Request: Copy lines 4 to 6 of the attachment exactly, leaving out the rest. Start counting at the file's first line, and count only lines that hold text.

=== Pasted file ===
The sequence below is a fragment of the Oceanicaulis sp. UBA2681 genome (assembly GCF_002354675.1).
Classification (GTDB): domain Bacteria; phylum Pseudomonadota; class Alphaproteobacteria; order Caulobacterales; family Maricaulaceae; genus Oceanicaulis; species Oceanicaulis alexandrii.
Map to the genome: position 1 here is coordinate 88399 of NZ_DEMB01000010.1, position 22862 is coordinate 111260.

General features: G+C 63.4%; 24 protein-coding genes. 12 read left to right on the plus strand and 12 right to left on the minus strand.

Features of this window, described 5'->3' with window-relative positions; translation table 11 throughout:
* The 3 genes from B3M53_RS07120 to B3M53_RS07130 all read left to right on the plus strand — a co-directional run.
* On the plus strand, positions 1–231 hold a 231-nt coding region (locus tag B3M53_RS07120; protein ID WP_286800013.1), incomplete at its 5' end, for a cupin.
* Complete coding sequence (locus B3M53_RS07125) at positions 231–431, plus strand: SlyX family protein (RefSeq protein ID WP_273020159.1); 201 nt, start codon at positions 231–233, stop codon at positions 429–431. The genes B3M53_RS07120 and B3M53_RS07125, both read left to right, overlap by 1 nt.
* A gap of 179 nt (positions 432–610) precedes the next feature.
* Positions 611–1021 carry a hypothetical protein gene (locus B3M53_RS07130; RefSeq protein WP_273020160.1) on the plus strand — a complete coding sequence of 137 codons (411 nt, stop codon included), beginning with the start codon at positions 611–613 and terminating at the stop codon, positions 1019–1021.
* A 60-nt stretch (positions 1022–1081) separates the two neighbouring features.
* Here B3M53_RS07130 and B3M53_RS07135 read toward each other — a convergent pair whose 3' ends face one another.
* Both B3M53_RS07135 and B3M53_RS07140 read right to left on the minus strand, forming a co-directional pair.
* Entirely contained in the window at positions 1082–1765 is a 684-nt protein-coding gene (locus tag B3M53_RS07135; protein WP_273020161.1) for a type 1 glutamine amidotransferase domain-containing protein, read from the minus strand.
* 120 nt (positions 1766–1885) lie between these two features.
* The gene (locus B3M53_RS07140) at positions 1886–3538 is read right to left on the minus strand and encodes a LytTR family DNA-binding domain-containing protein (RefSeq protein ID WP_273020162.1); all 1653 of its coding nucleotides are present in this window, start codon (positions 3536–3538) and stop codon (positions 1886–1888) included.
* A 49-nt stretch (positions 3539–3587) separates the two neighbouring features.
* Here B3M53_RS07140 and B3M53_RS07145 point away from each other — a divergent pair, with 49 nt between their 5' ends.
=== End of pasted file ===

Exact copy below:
General features: G+C 63.4%; 24 protein-coding genes. 12 read left to right on the plus strand and 12 right to left on the minus strand.

Features of this window, described 5'->3' with window-relative positions; translation table 11 throughout:
* The 3 genes from B3M53_RS07120 to B3M53_RS07130 all read left to right on the plus strand — a co-directional run.